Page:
Candice Walsh has been blogging longer than most, and she doesn’t plan on stopping any time soon. Read her posts over at Free Candie and her genuine voice and relatable stories will tell you this blog is close to her heart. But lately, Candice has turned her focus to a new job and writing for new outlets — both of which she doesn’t think would have happened it wasn’t for her experience in the travel blogging world.
Candice is our January Member of the Month and she’s here to chat about her evolving career as a blogger, a writer, and more.
When you first started blogging at Candice Does the World, what professional goals did you have in mind?
I started blogging at Candice Does the World around 2009 merely as an outlet for travel content — I had been blogging since high school up until that point, first with Livejournal and then with a more personal blog called That’s Tangly (I think it’s still around somewhere in cyberspace). I hadn’t REALLY planned on becoming a professional travel blogger, and if I had, I probably would have chosen a different name. It was mostly a creative outlet for me.
How have those goals changed since then?
I have tried to make my blog more of a go-to travel resource over the past 10 or so years, but I don’t have the business sense that drives so many successful travel bloggers. So I’ve become more focused on personal narrative and storytelling. I’m obsessed with storytelling — I always have a huge stack of books on my nightstand, and I’ve subscribed to a million storytelling podcasts.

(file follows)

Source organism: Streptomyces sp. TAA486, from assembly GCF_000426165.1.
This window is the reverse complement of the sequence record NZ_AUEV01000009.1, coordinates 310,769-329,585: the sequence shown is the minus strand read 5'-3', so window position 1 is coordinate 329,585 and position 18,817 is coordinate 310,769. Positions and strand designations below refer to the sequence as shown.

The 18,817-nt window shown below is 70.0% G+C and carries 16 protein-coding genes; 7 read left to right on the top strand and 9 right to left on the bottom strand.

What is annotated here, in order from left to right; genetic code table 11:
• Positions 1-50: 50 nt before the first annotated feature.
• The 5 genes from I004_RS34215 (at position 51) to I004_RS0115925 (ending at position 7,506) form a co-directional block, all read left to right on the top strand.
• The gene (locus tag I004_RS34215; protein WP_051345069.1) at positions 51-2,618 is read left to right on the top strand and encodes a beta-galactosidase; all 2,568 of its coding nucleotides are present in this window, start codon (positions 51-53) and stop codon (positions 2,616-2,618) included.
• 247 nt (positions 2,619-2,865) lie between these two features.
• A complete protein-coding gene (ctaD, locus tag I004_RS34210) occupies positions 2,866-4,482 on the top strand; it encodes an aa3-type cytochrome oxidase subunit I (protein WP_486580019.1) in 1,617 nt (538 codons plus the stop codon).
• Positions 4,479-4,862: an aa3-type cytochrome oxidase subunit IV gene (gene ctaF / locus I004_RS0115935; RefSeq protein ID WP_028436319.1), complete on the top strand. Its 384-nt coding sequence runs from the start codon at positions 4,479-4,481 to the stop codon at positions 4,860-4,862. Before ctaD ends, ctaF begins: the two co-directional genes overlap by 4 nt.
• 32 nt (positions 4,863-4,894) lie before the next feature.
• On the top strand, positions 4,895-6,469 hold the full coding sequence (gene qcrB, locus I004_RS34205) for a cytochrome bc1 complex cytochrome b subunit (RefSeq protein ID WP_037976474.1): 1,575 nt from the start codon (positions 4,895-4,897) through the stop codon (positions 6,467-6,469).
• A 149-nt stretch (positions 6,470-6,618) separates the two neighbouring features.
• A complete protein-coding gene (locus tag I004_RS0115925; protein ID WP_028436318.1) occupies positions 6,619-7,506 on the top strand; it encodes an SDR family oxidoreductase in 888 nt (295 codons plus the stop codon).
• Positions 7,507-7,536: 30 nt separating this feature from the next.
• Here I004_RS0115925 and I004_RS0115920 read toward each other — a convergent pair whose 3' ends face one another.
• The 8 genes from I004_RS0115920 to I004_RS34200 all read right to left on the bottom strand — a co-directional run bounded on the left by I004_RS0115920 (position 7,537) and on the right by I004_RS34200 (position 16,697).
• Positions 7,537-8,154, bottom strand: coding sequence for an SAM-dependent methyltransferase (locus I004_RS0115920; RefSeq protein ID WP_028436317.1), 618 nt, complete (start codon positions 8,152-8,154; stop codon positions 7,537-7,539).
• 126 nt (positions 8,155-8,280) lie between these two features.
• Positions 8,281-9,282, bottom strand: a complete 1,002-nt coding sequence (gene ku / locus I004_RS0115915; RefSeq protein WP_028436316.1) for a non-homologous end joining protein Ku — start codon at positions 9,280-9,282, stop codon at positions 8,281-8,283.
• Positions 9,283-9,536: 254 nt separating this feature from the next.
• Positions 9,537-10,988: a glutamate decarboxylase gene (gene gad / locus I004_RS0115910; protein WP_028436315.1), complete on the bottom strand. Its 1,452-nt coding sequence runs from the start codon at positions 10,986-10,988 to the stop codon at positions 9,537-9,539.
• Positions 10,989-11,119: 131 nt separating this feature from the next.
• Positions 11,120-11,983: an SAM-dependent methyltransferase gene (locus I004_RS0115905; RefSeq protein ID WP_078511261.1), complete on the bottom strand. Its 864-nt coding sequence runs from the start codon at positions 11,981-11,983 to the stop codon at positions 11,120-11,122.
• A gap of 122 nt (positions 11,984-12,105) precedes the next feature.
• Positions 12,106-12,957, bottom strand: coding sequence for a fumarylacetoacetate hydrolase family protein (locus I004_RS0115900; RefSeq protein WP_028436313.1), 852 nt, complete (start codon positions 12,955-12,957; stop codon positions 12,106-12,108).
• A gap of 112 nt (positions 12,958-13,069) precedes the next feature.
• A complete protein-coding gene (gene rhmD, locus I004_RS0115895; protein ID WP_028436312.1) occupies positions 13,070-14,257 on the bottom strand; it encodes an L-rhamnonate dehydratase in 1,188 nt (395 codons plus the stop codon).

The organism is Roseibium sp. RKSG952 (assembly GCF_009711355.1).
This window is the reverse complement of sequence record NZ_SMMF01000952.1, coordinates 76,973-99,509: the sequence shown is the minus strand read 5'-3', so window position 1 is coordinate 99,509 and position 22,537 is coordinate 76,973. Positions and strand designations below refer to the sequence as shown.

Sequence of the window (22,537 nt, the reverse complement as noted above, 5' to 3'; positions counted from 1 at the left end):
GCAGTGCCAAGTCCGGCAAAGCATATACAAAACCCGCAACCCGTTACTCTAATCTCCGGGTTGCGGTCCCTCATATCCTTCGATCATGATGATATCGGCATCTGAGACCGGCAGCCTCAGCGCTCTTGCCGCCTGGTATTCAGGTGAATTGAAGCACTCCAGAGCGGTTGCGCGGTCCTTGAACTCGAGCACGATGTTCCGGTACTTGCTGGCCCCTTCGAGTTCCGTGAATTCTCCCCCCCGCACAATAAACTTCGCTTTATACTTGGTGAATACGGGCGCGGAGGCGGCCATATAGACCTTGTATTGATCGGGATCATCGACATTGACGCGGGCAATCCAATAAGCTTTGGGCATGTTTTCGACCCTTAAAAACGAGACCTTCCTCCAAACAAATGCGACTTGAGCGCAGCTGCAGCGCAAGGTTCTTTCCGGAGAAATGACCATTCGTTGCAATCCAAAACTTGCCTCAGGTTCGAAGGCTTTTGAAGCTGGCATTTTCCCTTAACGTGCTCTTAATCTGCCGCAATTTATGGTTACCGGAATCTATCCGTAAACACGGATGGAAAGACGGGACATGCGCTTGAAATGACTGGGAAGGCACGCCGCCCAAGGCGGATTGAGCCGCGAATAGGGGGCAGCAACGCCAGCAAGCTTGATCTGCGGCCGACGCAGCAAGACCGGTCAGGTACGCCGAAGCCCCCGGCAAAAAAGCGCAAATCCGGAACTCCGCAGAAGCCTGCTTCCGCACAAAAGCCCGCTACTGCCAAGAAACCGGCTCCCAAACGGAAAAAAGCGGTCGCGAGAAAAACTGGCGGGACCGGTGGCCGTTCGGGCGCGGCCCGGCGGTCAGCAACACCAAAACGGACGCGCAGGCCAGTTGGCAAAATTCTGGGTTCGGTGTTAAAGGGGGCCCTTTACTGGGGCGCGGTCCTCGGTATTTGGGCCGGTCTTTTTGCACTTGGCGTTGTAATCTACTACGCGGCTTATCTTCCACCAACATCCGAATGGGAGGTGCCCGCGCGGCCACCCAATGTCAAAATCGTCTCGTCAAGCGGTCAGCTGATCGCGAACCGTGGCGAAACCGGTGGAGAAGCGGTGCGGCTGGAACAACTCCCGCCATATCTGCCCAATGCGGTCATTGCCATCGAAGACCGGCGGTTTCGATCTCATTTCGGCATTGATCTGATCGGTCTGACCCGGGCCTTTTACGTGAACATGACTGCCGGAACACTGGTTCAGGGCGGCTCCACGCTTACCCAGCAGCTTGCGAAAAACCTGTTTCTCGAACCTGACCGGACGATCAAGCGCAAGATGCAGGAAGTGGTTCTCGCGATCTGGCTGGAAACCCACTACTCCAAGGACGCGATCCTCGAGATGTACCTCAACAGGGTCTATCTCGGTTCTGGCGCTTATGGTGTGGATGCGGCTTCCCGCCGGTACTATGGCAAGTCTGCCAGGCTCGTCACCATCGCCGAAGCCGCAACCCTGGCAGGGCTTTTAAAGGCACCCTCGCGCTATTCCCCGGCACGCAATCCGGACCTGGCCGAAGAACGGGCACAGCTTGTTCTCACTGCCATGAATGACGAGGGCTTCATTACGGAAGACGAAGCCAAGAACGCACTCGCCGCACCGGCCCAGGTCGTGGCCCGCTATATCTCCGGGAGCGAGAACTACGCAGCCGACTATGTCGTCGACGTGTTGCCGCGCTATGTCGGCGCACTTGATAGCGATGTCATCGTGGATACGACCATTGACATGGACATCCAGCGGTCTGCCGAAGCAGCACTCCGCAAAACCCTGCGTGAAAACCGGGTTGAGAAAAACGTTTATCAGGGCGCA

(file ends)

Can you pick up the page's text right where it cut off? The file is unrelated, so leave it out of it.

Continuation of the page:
Sharing stories is so important to the human experience. I think the world would be a more peaceful place if we all took the time to really listen to one another.
I’m still growing my audience, and I’m still learning with TBS, but my income for the past few years has been more focussed on side gigs and writing.
How did the rebranding from CDTW to Free Candie relate to your evolving career as a writer?
The rebrand was so much work! But I wanted a website I was proud of, where I could send editors and potential employers my URL and not fear their judgment. I’m still working on some e-books, and I’ve developed the site a bit more to reflect life as a writer. There’s also a more lifestyle focus, where I write stories about productivity, dating, etc.
Tell us about your new job with St. John’s International Women’s Film Festival…
I started working as the Communications and Submissions Officer for the St. John’s International Women’s Film Festival about five months ago! I’ve never worked in the arts industry before, and I’m blown away by the experience. I love it. There’s an incredible amount of talent here, and I feel like this is where I belong at the moment.
We’re one of the oldest women’s film festivals in the world, and it’s been an interesting experience to learn about the issues women face in the industry. We really focus on women directors because they’re lacking in the industry, which means women in film are often misrepresented.
So I run the marketing operations, manage the blog and website, field incoming submissions (I get to watch movies!), liaison with local press, and help organize and coordinate events leading up to the Festival. It’s seriously a ton of fun, and I love my team. They’re brilliant.
What were you looking for in a job when you discovered this position?